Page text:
Taking aim at the two biggest telco TV operators, TiVo has filed patent-infringement suits against AT&T and Verizon Communications for allegedly violating three of its patents.
TiVo filed the lawsuits in the U.S. District Court for the Eastern District of Texas, the same court that found Dish Network and EchoStar Technologies to have violated the DVR maker's "Time Warp" patent and issued a contempt ruling ordering the satellite operator to disable some 4 million digital video recorders. Dish and EchoStar are appealing that decision.
The TiVo patents in the lawsuits against AT&T and Verizon are: U.S. Patent Nos. 6,233,389 B1 ("Multimedia Time Warping System"), 7,529,465 B2 ("System for Time Shifting Multimedia Content Streams"), and 7,493,015 B1 ("Automatic Playback Overshoot Correction System").
TiVo's complaints seek damages from the telcos for alleged past infringement and a permanent injunction, similar to that issued by the court against Dish and EchoStar.
AT&T declined to comment on the TiVo litigation; representatives for Verizon did not immediately respond to a request for comment.
TiVo president and CEO Tom Rogers, on the company's earnings call Wednesday, said TiVo had made unsuccessful attempts to reach commercial deals with AT&T and Verizon similar to those it has with Comcast, Cox Communications, RCN and DirecTV.
"Unfortunately, there are multichannel operators that compete with us through the unauthorized use of our investment portfolio," Rogers said. "EchoStar has been a prime example of this, and we have recently found ourselves in a similar situation with AT&T and Verizon, where business agreements have not been reached yet we need to stop their continued use of our intellectual property."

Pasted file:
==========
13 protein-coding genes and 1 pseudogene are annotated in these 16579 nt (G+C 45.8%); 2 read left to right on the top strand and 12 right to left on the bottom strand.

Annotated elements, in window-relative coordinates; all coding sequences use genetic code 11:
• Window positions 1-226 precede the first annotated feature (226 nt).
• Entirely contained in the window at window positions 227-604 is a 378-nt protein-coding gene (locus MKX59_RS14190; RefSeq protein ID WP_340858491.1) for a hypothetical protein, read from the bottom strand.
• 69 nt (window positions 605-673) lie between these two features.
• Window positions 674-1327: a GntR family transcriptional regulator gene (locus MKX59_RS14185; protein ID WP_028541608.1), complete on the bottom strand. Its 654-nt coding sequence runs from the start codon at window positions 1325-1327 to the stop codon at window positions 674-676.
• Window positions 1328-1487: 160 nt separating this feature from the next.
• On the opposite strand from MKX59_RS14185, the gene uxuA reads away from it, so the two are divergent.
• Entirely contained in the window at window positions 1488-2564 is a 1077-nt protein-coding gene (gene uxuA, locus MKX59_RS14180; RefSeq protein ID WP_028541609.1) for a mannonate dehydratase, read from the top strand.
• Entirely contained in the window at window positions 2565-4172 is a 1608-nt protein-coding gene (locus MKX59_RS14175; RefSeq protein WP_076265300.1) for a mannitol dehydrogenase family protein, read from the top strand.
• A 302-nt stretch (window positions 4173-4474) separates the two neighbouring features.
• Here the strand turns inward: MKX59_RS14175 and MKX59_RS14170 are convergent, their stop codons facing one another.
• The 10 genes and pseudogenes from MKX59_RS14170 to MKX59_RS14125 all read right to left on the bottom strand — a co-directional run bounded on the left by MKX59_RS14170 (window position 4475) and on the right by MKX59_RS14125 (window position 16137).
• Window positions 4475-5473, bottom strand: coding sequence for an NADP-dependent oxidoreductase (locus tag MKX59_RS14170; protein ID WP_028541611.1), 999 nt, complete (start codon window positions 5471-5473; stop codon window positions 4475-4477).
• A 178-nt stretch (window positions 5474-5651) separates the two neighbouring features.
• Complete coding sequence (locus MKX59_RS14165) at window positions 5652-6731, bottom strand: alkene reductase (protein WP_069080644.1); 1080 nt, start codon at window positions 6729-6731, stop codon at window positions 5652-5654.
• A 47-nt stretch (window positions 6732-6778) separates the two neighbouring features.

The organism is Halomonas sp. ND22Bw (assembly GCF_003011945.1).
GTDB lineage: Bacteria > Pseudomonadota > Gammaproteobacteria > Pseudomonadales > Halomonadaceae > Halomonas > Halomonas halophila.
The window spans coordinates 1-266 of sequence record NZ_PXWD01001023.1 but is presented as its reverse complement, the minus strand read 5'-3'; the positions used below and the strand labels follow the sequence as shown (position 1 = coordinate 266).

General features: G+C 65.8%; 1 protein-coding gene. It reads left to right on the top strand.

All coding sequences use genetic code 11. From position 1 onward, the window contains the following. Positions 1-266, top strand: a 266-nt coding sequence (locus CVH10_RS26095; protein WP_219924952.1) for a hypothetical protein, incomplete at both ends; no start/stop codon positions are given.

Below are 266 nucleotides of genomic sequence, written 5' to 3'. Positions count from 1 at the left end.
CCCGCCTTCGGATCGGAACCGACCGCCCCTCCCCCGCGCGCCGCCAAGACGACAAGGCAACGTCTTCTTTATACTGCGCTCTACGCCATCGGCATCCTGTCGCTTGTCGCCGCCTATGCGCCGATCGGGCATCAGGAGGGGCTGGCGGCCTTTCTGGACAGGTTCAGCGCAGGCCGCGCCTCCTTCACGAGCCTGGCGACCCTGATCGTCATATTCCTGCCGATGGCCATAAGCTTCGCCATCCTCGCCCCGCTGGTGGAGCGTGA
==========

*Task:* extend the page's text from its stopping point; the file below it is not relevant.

In response to an analyst's question, Rogers said TiVo has had ongoing discussions with Time Warner Cable about a deal but declined to provide details.
"It's clear that there are many ways to craft an arrangement that we think is beneficial for both us and the cable operator, and [we] continue to be quite open to pursuing those arrangements," he said.
Separately, the U.S. Patent and Trademark Office has dismissed TiVo's petition to vacate EchoStar's re-examination of TiVo's patent.
Earlier this month, the PTO issued a preliminary finding that rejected of two claims in TiVo's "Time Warp" patent at issue in the years-long litigation filed by TiVo against EchoStar and Dish.
In a decision issued Aug. 21, PTO director of the central re-examination unit Gregory Morse denied TiVo's request to vacate the reexamination of the patent, writing that "the references of record may be used to find that a substantial new question of patentability is present, [and] the decision of the [PTO] examiner has not been shown to be in error" in granting EchoStar's re-examination petition.
TiVo declined to comment on the PTO decision.
Dish and EchoStar Technologies, in a statement Wednesday, said: "The PTO's decision clears the way for the re-examination to continue, which we believe will result in a Final Office Action invalidating the software claims of TiVo's patent. These software claims are the very same claims that EchoStar was found to have infringed in the contempt ruling now pending on appeal."